Family Ties: Reframing Memory
3rd-25th July 2014
How might we read memory in relation to the family, and how might we enact these memories through art practice? This group exhibition addressed the representation of family memory through the photographic, video and sound works of six artists. Family Ties: Reframing Memory explored the bittersweet aspects of reflective nostalgia, yet also considered the conflicts and contradictions inherent in acts of remembering.
Suze Adams navigates the borders of fact and fiction in an exploratory retracing of her maternal ancestors on the Isle of Mull. Nicky Bird draws on family albums belonging to others to illuminate personal, political memories connected to place. Jacqueline Butler’s poetic approach alludes to sensory memories prompted by public photographic collections and her personal archive. Rosy Martin re-enacts a lost past as she embodies both of her parents in their family home, as well as using projections to evoke a sense of haunting. Lizzie Thynne’s sound-led work examines the inter-subjectivity of life histories, highlighting the link between memories of childhood and feminist politics. Sally Waterman employs literary adaptation as a mechanism for self-portraiture, recalling traumatic memories of family conflict through T.S Eliot’s poem ‘The Waste Land’.
As artist members of the Family Ties Network, their work offered a poignant and provocative response to themes arising from the associated conference, Picturing the Family: Media, Narrative, Memory (10th and 11th July 2014, Birkbeck, University of London). All FTN members presented papers at this conference across two panels.
Saturday 5th July, 2-5pm, Peltz Gallery
Artist talk in gallery, led by Nick Kaplony, Independent curator and Senior Programme Coordinator at Artquest and short film screening in Birkbeck Cinema, featuring work by Suze Adams, Rosy Martin and Sally Waterman. This 35-minute looping programme deals with key themes such as ancestral connections to place, the parental home, mother-daughter relationships, the family album and mourning and loss.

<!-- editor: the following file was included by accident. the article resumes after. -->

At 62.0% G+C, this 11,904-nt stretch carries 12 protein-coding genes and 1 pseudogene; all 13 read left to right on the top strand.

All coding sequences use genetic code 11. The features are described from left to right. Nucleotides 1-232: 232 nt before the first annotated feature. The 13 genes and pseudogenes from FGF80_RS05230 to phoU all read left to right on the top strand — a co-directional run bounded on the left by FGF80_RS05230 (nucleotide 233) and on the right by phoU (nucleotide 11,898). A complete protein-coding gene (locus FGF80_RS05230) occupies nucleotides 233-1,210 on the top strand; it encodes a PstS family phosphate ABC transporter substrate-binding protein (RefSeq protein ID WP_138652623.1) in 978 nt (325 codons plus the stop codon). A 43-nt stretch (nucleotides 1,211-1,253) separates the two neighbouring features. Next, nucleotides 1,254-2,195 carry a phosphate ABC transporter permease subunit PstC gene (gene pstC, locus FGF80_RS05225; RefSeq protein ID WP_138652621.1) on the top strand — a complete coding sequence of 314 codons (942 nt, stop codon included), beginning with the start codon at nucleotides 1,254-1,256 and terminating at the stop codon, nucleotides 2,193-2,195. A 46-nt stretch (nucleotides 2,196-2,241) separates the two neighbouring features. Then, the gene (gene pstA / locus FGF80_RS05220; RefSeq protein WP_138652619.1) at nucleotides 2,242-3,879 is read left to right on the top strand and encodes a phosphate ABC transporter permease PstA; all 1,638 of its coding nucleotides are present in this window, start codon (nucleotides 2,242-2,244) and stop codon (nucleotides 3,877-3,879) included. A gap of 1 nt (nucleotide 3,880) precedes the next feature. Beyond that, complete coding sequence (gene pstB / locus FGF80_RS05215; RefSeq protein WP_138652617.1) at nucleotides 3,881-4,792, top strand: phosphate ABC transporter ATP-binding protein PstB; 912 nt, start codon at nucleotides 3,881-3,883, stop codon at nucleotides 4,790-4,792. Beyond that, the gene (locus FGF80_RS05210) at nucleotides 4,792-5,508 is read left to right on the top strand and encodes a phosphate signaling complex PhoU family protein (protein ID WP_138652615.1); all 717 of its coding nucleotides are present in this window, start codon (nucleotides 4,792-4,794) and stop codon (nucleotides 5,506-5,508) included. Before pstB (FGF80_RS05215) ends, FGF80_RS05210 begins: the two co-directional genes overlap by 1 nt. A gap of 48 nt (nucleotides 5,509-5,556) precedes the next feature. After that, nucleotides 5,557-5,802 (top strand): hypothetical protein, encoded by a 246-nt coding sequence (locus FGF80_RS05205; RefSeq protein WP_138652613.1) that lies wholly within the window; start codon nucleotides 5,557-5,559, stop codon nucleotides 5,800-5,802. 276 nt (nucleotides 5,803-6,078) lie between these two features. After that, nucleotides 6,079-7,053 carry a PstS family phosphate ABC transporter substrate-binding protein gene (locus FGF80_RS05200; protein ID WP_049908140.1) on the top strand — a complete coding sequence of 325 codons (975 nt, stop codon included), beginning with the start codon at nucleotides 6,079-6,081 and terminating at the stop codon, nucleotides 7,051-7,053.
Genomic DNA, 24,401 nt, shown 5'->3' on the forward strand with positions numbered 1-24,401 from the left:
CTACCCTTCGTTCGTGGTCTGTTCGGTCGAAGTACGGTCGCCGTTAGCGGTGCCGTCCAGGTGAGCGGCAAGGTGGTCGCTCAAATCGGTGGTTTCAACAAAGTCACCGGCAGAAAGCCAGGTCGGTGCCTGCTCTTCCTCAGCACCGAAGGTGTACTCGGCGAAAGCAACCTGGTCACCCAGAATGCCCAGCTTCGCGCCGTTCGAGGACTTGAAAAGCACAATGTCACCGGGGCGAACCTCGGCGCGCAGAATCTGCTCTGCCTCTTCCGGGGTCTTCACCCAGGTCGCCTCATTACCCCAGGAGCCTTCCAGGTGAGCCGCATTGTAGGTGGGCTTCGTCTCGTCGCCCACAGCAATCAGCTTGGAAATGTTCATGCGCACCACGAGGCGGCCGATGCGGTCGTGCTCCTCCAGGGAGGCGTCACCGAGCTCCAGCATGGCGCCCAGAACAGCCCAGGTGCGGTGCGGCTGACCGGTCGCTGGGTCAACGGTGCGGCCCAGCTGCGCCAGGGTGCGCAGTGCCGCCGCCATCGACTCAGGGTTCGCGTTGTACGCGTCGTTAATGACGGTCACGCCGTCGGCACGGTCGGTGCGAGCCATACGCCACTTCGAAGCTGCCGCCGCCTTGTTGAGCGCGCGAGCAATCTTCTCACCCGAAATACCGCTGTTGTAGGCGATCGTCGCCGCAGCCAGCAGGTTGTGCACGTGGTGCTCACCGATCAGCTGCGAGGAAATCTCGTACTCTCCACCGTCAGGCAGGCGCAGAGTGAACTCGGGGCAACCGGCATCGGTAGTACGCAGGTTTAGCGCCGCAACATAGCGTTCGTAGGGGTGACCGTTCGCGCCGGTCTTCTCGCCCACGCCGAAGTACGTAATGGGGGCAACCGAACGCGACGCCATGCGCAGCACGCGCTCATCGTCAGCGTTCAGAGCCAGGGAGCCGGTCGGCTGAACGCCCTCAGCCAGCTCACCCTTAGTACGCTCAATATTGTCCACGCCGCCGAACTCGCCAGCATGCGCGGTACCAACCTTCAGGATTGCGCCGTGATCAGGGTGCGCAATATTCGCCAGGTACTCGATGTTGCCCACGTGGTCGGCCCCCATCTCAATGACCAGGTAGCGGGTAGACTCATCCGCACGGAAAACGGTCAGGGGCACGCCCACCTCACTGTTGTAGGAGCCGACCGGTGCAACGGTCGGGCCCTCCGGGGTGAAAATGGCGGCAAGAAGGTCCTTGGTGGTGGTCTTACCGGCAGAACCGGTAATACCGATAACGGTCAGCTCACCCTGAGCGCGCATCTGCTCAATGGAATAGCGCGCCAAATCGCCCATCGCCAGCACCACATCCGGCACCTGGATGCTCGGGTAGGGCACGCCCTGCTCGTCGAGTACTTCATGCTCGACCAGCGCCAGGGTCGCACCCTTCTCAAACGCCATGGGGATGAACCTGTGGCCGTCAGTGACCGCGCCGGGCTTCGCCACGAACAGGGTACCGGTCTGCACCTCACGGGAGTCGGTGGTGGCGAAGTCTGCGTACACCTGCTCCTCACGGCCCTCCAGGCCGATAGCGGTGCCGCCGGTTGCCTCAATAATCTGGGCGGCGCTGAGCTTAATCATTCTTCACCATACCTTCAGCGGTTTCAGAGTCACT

- Rosy Martin, Too Close to Home, 1999, 8 min
- Rosy Martin, The Sitting Room, 2002, 8 min
- Sally Waterman, Wisdom, 2013, 1min, 25 secs
- Sally Waterman, Against, 2014, 5 min
- Suze Adams, Communion, 2012, 12 min
Friday 25th July, 6:30pm, Birkbeck Cinema
Lizzie Thynne, On the Border film screening and Q and A with Dr Silke Arnold-de Simine (Senior Lecturer in Memory and Cultural Studies, Birkbeck)
On the Border, enacts a daughter’s exploration of her Finnish family’s history prompted by the letters, objects, and photographs left in her mother’s apartment. Fragmented memories, dreams, and diary entries are juxtaposed with the director’s journey to significant places and people in that history from during and after the Russo-Finnish wars, 1939-1944. Thynne’s mother, Lea, and her siblings were evacuated from the disputed border territory of Karelia and Lea’s father was killed in 1941, fighting alongside the Germans against the Soviets. The story of her father’s death in action is contrasted with the more indirect impact of the war and its aftermath on the destinies of Lea, her mother and siblings. Lea began to see and hear things from age 42. Thynne searches for the causes of her mother’s breakdown as well as acknowledging that she can only understand her family’s past through her own experience and imagination. In this hypnotic work of mourning and remembrance, past and present, associations, memory and imagining intertwine, as the film charts the lingering traces of conflict and exile across generations.